You go to the store to buy eggs and at the bottom of the receipt it says, “Tell us what you think,” or “How did we do?” You think to yourself, “I bought eggs for heaven’s sakes.” Like the old saying we’ve all heard before, ‘you can run, but you can’t hide.’ Well nowadays it seems like you can’t run or hide from a flood of calls, emails, text messages, and pop-up windows asking you to take a short survey. Why so many and why all the time? You make a quick trip to the store to purchase one thing. You even go through the self-checkout line to pay. But now you’re asked to complete a survey too. Many of us can relate because we don’t have time or we just don’t feel like answering a set of questions or leaving comments every time we make a purchase, eat out or talk to a customer service rep.
So why does it seem like everybody, everywhere keeps asking us for our feedback. At first thought you may think these companies just want the data to benefit their bottom-line dollar. But the truth of the matter is they want the data to benefit you. Without your feedback, businesses miss out on valuable and insightful information that could help them serve you (the customer) better. It matters not whether it is a new reading program, a pharmaceutical drug, a behavioral intervention program, or a Burger King Bacon Double Cheeseburger. Feedback serves a purpose of providing a qualitative perspective of what’s going on. Sure, in all these scenarios there are a host of numerals (we call quantitative data) about the number of units sold, people served, orders filled, time implemented, etc. But what’s missing is how did it make you feel, what was your reaction, did anything change for you, and if so, when, where and how.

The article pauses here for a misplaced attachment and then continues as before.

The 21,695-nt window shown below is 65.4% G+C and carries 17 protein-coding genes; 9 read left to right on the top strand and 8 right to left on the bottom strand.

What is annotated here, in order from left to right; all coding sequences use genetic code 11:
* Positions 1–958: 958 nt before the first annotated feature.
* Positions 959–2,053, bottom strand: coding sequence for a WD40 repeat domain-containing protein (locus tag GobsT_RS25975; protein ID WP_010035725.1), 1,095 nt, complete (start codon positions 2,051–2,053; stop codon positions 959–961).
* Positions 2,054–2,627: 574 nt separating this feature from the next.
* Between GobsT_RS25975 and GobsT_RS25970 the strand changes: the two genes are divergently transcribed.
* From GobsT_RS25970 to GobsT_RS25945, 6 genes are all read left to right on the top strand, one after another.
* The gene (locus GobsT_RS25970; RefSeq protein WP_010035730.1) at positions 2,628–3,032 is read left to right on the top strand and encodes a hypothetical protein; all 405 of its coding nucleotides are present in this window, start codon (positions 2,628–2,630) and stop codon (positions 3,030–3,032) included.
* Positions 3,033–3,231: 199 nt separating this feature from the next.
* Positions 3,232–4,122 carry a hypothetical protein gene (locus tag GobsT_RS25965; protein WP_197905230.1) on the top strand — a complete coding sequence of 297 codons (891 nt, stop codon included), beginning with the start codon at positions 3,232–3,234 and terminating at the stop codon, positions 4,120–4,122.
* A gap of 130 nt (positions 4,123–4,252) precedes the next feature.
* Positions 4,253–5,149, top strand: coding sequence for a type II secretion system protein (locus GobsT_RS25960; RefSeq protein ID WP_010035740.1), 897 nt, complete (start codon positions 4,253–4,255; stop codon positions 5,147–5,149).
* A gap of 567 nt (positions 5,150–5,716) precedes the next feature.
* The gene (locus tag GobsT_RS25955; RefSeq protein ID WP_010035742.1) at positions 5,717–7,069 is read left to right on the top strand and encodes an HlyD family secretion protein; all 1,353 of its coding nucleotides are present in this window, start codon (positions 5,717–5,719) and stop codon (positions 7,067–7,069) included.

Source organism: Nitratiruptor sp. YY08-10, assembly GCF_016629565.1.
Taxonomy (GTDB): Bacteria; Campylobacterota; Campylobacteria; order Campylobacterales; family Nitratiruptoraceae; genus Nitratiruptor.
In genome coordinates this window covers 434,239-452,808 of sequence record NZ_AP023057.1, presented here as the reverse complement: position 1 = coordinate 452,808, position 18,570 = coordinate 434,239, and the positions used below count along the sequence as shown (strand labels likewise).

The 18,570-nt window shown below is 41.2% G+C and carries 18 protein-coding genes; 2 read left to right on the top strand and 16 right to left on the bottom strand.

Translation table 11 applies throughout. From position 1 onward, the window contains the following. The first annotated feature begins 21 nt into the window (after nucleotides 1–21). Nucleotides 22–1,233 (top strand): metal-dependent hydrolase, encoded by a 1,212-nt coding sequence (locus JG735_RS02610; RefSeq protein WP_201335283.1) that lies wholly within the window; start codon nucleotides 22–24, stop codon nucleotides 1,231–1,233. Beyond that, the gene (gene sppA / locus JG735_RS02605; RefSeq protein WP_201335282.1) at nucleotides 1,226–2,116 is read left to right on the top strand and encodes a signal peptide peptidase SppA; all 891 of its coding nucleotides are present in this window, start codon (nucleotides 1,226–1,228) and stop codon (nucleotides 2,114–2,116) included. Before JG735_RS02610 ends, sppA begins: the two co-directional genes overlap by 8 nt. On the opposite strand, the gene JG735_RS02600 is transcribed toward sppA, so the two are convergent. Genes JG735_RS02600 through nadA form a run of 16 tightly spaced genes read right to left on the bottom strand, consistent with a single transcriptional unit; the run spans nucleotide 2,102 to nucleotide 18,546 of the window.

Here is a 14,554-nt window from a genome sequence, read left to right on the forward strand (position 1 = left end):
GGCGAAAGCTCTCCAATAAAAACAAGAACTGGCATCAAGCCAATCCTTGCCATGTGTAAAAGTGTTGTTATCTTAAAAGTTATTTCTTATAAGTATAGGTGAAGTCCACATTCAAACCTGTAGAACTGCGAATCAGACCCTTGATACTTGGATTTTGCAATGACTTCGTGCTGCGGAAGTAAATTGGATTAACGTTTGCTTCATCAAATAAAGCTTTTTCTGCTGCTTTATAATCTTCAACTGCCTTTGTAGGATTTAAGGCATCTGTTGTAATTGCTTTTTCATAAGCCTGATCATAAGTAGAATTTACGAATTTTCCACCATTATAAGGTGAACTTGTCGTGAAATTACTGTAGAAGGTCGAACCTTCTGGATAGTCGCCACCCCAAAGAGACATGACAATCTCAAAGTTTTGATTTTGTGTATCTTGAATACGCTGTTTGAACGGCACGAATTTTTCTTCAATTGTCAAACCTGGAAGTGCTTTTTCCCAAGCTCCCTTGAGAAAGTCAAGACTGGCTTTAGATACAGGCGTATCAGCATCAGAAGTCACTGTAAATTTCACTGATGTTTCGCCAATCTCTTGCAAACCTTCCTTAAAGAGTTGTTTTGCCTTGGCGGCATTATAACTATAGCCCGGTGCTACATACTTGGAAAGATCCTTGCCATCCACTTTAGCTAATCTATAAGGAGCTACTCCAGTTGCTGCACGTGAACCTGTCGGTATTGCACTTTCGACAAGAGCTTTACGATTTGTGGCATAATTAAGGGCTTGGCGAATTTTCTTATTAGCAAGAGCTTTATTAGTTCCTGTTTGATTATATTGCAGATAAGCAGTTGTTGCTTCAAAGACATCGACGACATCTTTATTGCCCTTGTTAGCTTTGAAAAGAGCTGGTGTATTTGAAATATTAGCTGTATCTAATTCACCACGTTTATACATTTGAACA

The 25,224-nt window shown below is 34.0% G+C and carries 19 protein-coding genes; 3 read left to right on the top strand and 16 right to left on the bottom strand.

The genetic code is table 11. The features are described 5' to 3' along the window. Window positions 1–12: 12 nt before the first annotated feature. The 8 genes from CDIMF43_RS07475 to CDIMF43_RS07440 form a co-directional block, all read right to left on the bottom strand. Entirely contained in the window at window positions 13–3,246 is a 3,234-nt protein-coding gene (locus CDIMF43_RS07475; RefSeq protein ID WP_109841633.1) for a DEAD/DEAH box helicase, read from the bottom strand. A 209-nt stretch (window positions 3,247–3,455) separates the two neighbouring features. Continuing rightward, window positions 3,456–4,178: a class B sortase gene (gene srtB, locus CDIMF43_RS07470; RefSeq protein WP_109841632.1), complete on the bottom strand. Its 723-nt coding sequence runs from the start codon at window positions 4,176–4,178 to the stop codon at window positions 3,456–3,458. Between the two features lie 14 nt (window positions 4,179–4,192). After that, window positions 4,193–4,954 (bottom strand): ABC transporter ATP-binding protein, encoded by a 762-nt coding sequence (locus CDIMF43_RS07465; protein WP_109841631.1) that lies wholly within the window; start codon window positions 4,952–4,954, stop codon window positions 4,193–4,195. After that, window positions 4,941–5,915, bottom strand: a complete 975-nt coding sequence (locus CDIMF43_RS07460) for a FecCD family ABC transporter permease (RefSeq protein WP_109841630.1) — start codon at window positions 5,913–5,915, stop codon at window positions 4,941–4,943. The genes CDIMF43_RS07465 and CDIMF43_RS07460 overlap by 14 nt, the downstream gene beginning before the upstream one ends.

Remember learning in elementary about the 5 W’s and 1 H – who, what, where, when, why, and how. While quantitative data may cover many of the Ws, very seldom does it tell us the why or how. So surveys are important, despite what some believe. A well-written survey will answer questions other data can’t tell you. Below are some reasons why companies will use surveys to solicit their customers’ thoughts and opinions:
- 1. To assess customer or employee satisfaction – businesses need to know there is a problem in order to fix it.
- 2. To assess the implementation of policies, programs and processes – businesses need to know whether their efforts made a positive difference and was it beneficial for their customer.
- 3. For continuous improvement of products, process or services – no product, process or service is perfect; there is always room for development to better serve the customer.
- 4. To monitor or evaluate the impact of change – things change all the time and are constantly evolving, so to serve you better, businesses need to stay abreast of the ever changing world and how these changes impact the needs and expectations of their customers.
- 5. Quick, Easy, and Low Cost – conducting surveys are a quick, easy and low cost way for businesses to include the voices of their customers in the decision-making process. Believe it or not the customers’ voice does drive change.
Stay tuned for Part 2, The Business Side